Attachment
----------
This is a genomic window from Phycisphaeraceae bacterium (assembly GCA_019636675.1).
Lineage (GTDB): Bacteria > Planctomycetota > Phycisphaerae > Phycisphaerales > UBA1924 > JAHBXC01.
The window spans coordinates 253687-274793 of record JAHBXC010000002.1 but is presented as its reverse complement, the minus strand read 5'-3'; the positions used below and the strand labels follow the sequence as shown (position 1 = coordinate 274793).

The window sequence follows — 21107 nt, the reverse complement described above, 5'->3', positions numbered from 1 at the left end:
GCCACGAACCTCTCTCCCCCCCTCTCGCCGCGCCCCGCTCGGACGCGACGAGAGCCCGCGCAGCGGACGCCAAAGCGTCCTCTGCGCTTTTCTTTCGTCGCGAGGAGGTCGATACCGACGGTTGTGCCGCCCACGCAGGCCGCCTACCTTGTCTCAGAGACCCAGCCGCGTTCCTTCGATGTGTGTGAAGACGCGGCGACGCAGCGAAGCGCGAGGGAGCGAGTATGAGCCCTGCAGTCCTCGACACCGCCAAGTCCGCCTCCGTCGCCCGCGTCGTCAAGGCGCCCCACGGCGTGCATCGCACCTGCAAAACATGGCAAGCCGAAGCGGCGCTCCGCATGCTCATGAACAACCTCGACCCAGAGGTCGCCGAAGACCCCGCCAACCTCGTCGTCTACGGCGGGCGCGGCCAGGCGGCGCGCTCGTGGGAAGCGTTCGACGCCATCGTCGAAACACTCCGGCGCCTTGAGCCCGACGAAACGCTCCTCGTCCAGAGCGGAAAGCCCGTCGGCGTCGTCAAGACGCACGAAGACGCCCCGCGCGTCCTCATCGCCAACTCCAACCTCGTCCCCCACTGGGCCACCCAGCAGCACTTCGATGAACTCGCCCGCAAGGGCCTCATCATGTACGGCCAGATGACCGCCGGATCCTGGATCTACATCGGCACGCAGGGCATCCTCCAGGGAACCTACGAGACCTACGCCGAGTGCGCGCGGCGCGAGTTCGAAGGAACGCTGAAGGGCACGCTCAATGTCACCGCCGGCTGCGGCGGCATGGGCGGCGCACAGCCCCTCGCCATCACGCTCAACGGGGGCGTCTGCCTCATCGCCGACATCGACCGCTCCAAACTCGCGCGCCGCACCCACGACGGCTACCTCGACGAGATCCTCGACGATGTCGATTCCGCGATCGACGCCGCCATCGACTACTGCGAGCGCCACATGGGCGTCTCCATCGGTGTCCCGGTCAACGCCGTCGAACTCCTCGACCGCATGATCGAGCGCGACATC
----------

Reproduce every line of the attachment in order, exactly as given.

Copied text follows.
This is a genomic window from Phycisphaeraceae bacterium (assembly GCA_019636675.1).
Lineage (GTDB): Bacteria > Planctomycetota > Phycisphaerae > Phycisphaerales > UBA1924 > JAHBXC01.
The window spans coordinates 253687-274793 of record JAHBXC010000002.1 but is presented as its reverse complement, the minus strand read 5'-3'; the positions used below and the strand labels follow the sequence as shown (position 1 = coordinate 274793).

The window sequence follows — 21107 nt, the reverse complement described above, 5'->3', positions numbered from 1 at the left end:
GCCACGAACCTCTCTCCCCCCCTCTCGCCGCGCCCCGCTCGGACGCGACGAGAGCCCGCGCAGCGGACGCCAAAGCGTCCTCTGCGCTTTTCTTTCGTCGCGAGGAGGTCGATACCGACGGTTGTGCCGCCCACGCAGGCCGCCTACCTTGTCTCAGAGACCCAGCCGCGTTCCTTCGATGTGTGTGAAGACGCGGCGACGCAGCGAAGCGCGAGGGAGCGAGTATGAGCCCTGCAGTCCTCGACACCGCCAAGTCCGCCTCCGTCGCCCGCGTCGTCAAGGCGCCCCACGGCGTGCATCGCACCTGCAAAACATGGCAAGCCGAAGCGGCGCTCCGCATGCTCATGAACAACCTCGACCCAGAGGTCGCCGAAGACCCCGCCAACCTCGTCGTCTACGGCGGGCGCGGCCAGGCGGCGCGCTCGTGGGAAGCGTTCGACGCCATCGTCGAAACACTCCGGCGCCTTGAGCCCGACGAAACGCTCCTCGTCCAGAGCGGAAAGCCCGTCGGCGTCGTCAAGACGCACGAAGACGCCCCGCGCGTCCTCATCGCCAACTCCAACCTCGTCCCCCACTGGGCCACCCAGCAGCACTTCGATGAACTCGCCCGCAAGGGCCTCATCATGTACGGCCAGATGACCGCCGGATCCTGGATCTACATCGGCACGCAGGGCATCCTCCAGGGAACCTACGAGACCTACGCCGAGTGCGCGCGGCGCGAGTTCGAAGGAACGCTGAAGGGCACGCTCAATGTCACCGCCGGCTGCGGCGGCATGGGCGGCGCACAGCCCCTCGCCATCACGCTCAACGGGGGCGTCTGCCTCATCGCCGACATCGACCGCTCCAAACTCGCGCGCCGCACCCACGACGGCTACCTCGACGAGATCCTCGACGATGTCGATTCCGCGATCGACGCCGCCATCGACTACTGCGAGCGCCACATGGGCGTCTCCATCGGTGTCCCGGTCAACGCCGTCGAACTCCTCGACCGCATGATCGAGCGCGACATC